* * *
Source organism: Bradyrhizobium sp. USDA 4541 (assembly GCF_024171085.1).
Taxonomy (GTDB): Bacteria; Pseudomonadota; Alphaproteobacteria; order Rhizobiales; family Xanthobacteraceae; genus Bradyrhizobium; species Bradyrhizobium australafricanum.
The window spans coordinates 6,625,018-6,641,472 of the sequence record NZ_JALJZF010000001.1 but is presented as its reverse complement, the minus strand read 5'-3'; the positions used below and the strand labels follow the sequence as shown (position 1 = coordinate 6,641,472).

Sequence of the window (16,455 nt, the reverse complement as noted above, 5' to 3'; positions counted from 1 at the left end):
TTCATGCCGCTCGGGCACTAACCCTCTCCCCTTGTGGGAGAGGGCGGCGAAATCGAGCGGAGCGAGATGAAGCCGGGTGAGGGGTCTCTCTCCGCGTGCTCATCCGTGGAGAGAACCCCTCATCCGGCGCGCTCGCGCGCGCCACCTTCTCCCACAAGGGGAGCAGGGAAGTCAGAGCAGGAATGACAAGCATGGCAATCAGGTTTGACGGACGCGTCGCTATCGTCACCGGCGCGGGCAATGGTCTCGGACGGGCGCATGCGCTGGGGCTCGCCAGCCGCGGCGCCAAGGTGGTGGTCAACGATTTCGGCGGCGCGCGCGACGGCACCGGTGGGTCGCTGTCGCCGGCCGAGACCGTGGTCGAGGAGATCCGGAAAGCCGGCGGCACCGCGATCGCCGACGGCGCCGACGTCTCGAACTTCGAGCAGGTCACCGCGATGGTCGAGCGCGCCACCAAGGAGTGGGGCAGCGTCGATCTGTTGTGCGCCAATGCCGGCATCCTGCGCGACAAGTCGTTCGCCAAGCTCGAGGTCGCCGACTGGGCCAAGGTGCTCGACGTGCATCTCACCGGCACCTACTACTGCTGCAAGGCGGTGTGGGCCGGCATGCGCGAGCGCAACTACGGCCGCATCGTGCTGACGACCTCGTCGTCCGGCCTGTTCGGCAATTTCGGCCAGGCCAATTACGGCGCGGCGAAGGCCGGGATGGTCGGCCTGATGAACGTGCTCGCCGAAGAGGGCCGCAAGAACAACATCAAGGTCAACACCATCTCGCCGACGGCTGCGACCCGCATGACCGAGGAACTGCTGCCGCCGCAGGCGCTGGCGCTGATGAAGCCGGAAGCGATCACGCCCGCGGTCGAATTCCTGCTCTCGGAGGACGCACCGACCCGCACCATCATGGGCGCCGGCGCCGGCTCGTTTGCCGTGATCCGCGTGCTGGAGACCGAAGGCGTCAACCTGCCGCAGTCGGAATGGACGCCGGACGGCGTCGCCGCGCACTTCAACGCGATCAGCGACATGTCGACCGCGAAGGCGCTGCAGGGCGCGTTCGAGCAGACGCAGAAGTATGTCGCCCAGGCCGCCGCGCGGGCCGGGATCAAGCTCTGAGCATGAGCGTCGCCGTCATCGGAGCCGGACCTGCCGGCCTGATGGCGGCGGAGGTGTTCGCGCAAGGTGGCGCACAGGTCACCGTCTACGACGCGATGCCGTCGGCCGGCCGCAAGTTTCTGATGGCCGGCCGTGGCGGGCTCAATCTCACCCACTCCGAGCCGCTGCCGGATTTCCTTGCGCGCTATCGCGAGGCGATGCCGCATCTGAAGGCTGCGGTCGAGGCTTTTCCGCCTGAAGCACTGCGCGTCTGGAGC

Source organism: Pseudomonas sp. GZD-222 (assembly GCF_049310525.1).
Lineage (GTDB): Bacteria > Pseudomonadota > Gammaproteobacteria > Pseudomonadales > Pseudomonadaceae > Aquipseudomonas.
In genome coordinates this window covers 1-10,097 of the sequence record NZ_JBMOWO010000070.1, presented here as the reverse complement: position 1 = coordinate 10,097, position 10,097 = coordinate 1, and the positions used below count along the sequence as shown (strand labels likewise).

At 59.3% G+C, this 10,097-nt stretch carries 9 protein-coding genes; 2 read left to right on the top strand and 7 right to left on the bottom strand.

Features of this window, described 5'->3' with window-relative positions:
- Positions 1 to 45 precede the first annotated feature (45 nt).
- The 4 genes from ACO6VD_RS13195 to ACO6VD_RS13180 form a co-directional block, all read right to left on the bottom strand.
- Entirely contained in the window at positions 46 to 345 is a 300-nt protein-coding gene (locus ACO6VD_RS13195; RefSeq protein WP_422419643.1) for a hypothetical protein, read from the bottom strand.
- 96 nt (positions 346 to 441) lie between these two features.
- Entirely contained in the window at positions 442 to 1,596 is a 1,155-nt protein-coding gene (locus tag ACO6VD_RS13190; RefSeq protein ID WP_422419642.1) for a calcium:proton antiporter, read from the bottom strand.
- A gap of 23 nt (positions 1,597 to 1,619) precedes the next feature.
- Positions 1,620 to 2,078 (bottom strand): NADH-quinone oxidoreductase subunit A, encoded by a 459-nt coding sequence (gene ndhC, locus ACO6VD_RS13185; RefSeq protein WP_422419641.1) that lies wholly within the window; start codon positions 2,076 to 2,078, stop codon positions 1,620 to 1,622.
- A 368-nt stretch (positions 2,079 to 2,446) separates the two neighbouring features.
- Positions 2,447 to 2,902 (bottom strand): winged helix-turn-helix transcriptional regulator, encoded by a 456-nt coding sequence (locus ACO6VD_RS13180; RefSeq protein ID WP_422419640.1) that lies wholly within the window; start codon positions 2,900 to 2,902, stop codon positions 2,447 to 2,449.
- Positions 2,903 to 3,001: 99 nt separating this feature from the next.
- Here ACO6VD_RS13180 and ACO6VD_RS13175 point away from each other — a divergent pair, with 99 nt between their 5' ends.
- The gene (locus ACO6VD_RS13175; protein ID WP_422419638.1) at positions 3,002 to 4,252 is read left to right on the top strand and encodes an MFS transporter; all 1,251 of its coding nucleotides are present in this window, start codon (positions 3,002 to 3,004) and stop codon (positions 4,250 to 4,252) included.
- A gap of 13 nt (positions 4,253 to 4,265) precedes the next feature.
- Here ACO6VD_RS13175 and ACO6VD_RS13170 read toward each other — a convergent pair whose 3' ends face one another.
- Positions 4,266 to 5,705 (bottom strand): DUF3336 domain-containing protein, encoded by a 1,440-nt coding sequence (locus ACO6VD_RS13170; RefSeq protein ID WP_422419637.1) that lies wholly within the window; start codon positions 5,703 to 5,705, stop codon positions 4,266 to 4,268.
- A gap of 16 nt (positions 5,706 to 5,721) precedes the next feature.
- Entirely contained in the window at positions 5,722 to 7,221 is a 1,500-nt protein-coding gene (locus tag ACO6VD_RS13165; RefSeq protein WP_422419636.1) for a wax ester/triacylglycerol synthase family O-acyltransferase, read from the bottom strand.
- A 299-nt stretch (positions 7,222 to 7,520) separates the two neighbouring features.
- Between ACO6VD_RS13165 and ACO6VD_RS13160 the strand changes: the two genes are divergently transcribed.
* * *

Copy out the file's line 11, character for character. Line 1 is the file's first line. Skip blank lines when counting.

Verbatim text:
- Positions 1 to 45 precede the first annotated feature (45 nt).